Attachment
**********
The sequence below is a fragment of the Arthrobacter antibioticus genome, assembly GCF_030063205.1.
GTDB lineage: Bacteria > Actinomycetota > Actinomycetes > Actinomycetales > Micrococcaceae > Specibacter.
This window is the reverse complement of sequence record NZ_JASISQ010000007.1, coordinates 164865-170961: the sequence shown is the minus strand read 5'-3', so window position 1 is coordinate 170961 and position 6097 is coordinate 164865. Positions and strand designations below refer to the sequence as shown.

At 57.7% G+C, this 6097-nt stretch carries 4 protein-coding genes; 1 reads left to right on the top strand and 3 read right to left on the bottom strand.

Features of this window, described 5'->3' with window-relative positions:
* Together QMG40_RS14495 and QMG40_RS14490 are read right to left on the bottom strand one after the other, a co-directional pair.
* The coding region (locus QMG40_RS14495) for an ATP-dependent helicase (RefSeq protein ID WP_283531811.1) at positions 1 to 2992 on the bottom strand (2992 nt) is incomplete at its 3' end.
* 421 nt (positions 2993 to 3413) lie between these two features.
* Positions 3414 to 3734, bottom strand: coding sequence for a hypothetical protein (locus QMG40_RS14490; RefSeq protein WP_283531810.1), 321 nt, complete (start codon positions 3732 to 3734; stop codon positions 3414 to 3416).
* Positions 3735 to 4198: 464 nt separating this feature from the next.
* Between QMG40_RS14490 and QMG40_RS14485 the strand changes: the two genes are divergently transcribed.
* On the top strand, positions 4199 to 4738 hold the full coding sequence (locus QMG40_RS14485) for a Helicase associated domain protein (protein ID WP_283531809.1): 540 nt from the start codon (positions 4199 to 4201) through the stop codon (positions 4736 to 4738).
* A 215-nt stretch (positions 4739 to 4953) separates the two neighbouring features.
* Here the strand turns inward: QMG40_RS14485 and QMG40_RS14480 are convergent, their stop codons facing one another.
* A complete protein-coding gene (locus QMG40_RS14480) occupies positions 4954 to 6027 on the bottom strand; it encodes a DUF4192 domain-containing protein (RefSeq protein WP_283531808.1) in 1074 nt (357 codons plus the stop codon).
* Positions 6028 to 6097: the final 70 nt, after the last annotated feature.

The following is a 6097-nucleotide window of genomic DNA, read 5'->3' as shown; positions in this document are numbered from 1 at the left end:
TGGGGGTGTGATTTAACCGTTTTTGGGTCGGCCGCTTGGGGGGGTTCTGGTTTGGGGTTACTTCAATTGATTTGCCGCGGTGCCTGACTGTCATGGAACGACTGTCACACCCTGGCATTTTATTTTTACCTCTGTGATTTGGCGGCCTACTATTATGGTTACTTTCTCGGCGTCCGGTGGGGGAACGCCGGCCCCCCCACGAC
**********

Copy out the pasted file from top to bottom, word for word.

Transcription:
The sequence below is a fragment of the Arthrobacter antibioticus genome, assembly GCF_030063205.1.
GTDB lineage: Bacteria > Actinomycetota > Actinomycetes > Actinomycetales > Micrococcaceae > Specibacter.
This window is the reverse complement of sequence record NZ_JASISQ010000007.1, coordinates 164865-170961: the sequence shown is the minus strand read 5'-3', so window position 1 is coordinate 170961 and position 6097 is coordinate 164865. Positions and strand designations below refer to the sequence as shown.

At 57.7% G+C, this 6097-nt stretch carries 4 protein-coding genes; 1 reads left to right on the top strand and 3 read right to left on the bottom strand.

Features of this window, described 5'->3' with window-relative positions:
* Together QMG40_RS14495 and QMG40_RS14490 are read right to left on the bottom strand one after the other, a co-directional pair.
* The coding region (locus QMG40_RS14495) for an ATP-dependent helicase (RefSeq protein ID WP_283531811.1) at positions 1 to 2992 on the bottom strand (2992 nt) is incomplete at its 3' end.
* 421 nt (positions 2993 to 3413) lie between these two features.
* Positions 3414 to 3734, bottom strand: coding sequence for a hypothetical protein (locus QMG40_RS14490; RefSeq protein WP_283531810.1), 321 nt, complete (start codon positions 3732 to 3734; stop codon positions 3414 to 3416).
* Positions 3735 to 4198: 464 nt separating this feature from the next.
* Between QMG40_RS14490 and QMG40_RS14485 the strand changes: the two genes are divergently transcribed.
* On the top strand, positions 4199 to 4738 hold the full coding sequence (locus QMG40_RS14485) for a Helicase associated domain protein (protein ID WP_283531809.1): 540 nt from the start codon (positions 4199 to 4201) through the stop codon (positions 4736 to 4738).
* A 215-nt stretch (positions 4739 to 4953) separates the two neighbouring features.
* Here the strand turns inward: QMG40_RS14485 and QMG40_RS14480 are convergent, their stop codons facing one another.
* A complete protein-coding gene (locus QMG40_RS14480) occupies positions 4954 to 6027 on the bottom strand; it encodes a DUF4192 domain-containing protein (RefSeq protein WP_283531808.1) in 1074 nt (357 codons plus the stop codon).
* Positions 6028 to 6097: the final 70 nt, after the last annotated feature.

The following is a 6097-nucleotide window of genomic DNA, read 5'->3' as shown; positions in this document are numbered from 1 at the left end:
TGGGGGTGTGATTTAACCGTTTTTGGGTCGGCCGCTTGGGGGGGTTCTGGTTTGGGGTTACTTCAATTGATTTGCCGCGGTGCCTGACTGTCATGGAACGACTGTCACACCCTGGCATTTTATTTTTACCTCTGTGATTTGGCGGCCTACTATTATGGTTACTTTCTCGGCGTCCGGTGGGGGAACGCCGGCCCCCCCACGAC